One of the most encouraging things about being a sport compact enthusiast in the 21st century is that it is exceedingly easy to commune with others who have the same automotive vision. We brought up the phenomenon in last October's Detonation, particularly as it pertains to clubs and the Internet, and continue to marvel at its power to create unlikely relationships. Among car people there is truly a type of courtesy between strangers, in essence, that you seldom see anywhere else.
It is through a common passion for CRXs that Ryan Basseri and Chris Scarangella met. Both had a history with the venerated hatchback, but without the scene would likely never have crossed paths. Basseri runs his wiring harness business, RyWire, from San Jose, Calif., while Scarangella is a student in Toronto, Canada. Had it not been for the Northern California CRX Club, of which both are members and Basseri a leader, none of what you're about to read would have ever happened.
Their story begins in October of 1999. That's when Basseri purchased his first '89 CRX Si. He fell in love with that car and showered it accordingly with all the typical aftermarket affection and a B18C swap. Tragically, the car was crashed on the way home from the Southern California CRX-po meet in 2005, an unfitting end to a beautiful six-year relationship.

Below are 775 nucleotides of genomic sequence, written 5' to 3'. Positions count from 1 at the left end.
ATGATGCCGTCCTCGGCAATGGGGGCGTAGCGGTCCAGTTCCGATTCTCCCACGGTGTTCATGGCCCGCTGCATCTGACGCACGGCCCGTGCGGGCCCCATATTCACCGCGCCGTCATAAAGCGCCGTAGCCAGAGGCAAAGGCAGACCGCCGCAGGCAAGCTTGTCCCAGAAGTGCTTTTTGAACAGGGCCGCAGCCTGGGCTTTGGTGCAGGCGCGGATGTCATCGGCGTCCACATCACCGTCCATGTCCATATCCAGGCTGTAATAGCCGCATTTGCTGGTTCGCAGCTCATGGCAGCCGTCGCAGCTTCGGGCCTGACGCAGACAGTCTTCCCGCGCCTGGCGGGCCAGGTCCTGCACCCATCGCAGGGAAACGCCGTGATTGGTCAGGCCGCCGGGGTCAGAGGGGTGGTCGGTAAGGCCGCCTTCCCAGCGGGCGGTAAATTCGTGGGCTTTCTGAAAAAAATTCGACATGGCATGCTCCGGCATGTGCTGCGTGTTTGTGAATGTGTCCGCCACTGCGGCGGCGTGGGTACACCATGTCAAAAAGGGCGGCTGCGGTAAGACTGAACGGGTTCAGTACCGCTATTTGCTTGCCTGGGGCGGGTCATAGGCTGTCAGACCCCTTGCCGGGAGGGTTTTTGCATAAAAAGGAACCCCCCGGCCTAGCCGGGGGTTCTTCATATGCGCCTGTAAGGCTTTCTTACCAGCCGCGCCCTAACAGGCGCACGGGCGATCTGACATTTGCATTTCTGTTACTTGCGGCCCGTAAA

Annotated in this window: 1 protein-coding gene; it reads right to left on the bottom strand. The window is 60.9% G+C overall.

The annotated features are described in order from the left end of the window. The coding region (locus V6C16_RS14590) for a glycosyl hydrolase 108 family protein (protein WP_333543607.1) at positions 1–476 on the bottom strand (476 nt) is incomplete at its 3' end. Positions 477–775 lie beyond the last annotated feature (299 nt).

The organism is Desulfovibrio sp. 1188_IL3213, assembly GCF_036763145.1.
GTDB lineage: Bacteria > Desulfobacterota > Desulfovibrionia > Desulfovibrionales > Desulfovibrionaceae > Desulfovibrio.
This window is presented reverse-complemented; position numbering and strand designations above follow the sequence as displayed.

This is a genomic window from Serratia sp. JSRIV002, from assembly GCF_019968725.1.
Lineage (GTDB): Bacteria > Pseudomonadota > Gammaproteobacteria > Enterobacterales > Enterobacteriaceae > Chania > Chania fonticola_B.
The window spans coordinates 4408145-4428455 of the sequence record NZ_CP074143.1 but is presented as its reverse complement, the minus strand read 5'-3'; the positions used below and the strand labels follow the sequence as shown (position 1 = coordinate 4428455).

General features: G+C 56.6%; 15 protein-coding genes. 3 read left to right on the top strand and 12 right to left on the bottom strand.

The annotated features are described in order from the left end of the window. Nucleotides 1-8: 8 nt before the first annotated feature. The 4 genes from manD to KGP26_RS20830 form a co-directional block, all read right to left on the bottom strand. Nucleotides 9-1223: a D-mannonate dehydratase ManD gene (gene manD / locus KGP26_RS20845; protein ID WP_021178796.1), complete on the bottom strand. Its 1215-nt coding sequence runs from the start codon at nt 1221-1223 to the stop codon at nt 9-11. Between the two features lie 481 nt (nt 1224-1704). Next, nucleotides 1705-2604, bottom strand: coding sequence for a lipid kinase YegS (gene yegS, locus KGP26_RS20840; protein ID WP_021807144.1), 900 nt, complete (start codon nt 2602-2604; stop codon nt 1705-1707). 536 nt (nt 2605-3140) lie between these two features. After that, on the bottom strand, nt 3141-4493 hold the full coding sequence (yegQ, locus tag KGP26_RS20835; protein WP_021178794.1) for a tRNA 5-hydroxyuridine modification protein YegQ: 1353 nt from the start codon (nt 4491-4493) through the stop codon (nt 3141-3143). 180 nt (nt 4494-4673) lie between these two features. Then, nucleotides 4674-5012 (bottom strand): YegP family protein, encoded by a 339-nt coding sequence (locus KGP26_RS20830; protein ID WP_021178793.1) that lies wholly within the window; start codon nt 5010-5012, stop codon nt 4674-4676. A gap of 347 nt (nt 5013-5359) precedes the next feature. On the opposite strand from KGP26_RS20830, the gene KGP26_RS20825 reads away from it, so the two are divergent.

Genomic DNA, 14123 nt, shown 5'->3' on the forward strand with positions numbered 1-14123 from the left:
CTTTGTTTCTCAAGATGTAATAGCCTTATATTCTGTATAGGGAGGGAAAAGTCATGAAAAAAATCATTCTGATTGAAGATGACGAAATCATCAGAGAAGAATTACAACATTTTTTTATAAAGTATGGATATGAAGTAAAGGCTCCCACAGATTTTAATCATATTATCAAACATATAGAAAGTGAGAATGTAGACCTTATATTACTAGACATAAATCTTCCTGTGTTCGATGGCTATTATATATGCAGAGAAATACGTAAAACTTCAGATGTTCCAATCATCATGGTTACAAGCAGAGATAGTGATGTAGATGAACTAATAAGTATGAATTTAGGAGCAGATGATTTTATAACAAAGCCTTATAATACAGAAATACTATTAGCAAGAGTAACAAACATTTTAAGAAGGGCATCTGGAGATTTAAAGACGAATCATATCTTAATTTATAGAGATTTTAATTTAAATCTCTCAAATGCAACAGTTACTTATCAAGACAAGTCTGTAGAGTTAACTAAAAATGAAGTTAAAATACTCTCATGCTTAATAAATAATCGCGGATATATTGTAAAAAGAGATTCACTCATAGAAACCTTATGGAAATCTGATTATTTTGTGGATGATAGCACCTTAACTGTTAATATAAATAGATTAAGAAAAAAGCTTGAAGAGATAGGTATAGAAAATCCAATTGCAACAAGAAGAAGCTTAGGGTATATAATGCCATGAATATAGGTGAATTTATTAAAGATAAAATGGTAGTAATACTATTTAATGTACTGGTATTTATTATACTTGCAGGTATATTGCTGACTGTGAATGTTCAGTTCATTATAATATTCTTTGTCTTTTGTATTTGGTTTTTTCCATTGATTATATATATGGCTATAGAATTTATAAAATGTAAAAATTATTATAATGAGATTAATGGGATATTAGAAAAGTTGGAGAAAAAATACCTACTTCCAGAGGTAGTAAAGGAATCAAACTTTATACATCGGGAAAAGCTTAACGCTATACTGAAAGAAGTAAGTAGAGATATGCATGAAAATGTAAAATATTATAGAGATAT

The silver lining was that the insurer of Basseri's whip was willing to work with him because the car was so clean and heavily invested. From that point on, he knew he had to get another Rex and make it even better.
After selling all the salvageable parts from his wrecked hatchback, Basseri had the funding for a new project. Shortly thereafter, while studying in Bangkok, Thailand, for about a month, Basseri searched Craigslist for a candidate CRX. A K swap was in its future, so the car had to have an SiR front fascia; the JDM front is required to clear the K engine. As soon as he returned Stateside, he picked up an '89 DX for $1,900 and drove it home. It had the SiR front, tails, Si seats, and an EDM Rover engine swap, a D16A8 (Honda sold motors to Rover in the '80s and '90s, basically a twin-cam ZC with a different valve cover). The interior was factory blue and otherwise stock.
The work of sourcing parts and modifying the car then began. Having only Hasport and Pacman to contact for guidance at the time, Basseri was fundamentally on his own as far as composing a parts list. He bought components that he thought would work, and over time began to build the car in his head. He even kept a notebook to jot down random swap ideas.
For a mill, Basseri went to Jeremy at Redzone Performance in San Jose, where he hooked up the JDM DC5 engine. He then cobbled together a fueling system and did the wiring, which took even less time to figure out than he planned. Using the factory pin-out from the DC5 "e" plug, and continuity checking wires on the main harness for the c101 plug, he was able to make an ECU jumper that incorporated the missing plugs into his factory harness.